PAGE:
Professor Rebecca Brown of the University of Rhode Island has developed a low-cost laser system to scare birds away from corn fields. According to her, this is a logical development of the idea, because the old scarecrows have long lost their relevance. So did later inventions like propane cannons, brightly colored balloons, chemicals, robotic shotguns, and movable inflatable stuffed animals.
The use of lasers for fighting birds began 20 years ago, but the existing systems are cumbersome, expensive and unsuitable for work in an open field, in the rain and among mud. Professor Brown took advantage of the fact that low-power green LED lasers have become much cheaper today, and assembled a simple design from a bucket with an emitter and a battery. It costs roughly $ 500 versus the $ 10, 000 asking for commercial versions of such systems, so a number of Rhode Island farmers took part in the trials with pleasure.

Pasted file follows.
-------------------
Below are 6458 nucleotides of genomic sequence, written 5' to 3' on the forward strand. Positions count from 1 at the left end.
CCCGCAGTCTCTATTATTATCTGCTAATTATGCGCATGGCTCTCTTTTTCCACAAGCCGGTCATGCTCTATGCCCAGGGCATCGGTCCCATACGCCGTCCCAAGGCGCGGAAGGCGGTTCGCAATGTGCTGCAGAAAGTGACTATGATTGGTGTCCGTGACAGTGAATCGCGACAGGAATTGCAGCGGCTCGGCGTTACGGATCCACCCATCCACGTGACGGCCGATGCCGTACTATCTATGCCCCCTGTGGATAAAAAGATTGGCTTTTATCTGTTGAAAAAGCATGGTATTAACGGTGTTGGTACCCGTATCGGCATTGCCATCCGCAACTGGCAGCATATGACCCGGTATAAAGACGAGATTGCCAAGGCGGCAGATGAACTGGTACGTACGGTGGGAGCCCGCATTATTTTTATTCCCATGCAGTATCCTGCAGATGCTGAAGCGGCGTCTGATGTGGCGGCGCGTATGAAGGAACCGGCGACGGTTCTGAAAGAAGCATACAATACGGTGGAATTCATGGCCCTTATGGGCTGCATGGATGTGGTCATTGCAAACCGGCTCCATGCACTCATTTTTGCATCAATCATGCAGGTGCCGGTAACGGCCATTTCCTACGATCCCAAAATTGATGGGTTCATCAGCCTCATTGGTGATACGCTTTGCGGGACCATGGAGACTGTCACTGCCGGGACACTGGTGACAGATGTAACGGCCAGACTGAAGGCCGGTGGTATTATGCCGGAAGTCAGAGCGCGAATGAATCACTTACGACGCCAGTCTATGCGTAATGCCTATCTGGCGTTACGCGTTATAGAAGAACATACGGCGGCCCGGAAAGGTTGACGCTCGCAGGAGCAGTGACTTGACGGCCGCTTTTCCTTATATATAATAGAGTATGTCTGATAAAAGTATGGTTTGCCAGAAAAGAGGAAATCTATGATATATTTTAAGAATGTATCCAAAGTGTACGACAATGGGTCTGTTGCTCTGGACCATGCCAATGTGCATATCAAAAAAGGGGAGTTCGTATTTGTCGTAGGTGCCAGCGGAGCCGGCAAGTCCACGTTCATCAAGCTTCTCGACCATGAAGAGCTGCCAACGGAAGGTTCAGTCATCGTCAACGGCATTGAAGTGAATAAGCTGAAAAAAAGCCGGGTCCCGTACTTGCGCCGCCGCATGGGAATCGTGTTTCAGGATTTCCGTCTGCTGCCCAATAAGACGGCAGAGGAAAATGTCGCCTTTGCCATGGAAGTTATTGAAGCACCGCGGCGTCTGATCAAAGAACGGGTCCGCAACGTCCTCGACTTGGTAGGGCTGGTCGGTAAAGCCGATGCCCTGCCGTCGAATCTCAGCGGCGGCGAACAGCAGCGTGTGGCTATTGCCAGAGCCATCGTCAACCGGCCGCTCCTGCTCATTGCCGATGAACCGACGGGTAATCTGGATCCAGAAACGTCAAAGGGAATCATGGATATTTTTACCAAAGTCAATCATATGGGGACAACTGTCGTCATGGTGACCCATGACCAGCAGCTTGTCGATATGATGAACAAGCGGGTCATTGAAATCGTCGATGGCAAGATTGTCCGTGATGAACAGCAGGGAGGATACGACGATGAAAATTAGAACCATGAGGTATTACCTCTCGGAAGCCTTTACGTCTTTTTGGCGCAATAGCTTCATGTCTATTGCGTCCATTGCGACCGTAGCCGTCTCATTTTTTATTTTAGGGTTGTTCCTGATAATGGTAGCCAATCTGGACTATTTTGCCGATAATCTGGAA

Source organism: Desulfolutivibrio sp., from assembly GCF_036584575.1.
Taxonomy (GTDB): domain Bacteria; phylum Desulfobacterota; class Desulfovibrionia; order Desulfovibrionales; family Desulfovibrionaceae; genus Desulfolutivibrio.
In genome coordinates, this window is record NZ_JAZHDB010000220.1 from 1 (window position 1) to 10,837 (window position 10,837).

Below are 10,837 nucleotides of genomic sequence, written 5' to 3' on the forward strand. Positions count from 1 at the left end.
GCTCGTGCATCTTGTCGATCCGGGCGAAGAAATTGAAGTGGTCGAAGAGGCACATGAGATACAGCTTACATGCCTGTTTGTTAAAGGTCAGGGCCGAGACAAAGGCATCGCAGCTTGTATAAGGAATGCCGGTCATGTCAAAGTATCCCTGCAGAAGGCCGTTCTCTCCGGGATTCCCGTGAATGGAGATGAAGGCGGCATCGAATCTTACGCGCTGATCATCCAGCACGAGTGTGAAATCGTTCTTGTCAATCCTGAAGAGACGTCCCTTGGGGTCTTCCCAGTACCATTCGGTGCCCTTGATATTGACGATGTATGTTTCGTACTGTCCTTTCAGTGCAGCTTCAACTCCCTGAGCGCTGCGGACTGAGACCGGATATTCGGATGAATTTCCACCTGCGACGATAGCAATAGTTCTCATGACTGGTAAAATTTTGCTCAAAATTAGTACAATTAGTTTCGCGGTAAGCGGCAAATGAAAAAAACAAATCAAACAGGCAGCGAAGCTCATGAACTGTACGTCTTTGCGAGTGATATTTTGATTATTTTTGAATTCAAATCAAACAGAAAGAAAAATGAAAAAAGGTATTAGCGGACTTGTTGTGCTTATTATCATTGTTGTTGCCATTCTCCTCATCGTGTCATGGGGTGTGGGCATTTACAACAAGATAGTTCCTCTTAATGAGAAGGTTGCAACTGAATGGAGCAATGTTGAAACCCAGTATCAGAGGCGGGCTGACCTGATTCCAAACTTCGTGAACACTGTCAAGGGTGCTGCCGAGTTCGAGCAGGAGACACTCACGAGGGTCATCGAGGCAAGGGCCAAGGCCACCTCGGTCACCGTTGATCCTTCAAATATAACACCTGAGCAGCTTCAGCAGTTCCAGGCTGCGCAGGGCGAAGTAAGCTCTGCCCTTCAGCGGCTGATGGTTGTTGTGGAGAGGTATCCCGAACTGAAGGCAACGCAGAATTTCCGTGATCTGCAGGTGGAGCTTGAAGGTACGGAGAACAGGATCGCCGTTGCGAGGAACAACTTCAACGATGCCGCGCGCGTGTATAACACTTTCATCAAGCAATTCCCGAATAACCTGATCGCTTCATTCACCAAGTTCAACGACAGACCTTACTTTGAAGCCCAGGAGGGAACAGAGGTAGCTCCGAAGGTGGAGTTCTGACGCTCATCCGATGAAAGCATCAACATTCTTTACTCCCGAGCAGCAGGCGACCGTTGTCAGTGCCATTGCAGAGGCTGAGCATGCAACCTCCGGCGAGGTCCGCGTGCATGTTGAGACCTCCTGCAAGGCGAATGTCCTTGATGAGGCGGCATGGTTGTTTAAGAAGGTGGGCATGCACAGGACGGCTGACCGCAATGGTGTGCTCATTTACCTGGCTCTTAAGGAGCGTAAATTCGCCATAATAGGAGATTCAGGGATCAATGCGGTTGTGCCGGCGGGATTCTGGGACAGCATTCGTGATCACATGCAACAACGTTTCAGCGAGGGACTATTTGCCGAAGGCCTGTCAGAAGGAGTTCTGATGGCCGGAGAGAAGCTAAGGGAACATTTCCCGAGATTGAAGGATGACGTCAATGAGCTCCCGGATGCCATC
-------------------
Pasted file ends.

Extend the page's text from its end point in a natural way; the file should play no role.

“We believe that birds mistake a bright green beam for something solid and therefore dangerous to them, ” explains the professor. Therefore, the beam must move to make the birds avoid it, the stationary laser does not scare them. The LED system emits beams up to 190 meters, and they glide over the very tops of the corn. This forces the birds to move to adjacent fields and does not interfere with anyone near the field, plus such a system can simply be calibrated as crops grow by raising the bucket on the pole higher or lower.
After three years of testing, Brown became convinced of the effectiveness of her development. The only bottleneck is that the batteries need to be changed constantly, so she is now working to connect the laser to the solar panels without interfering with the crops themselves.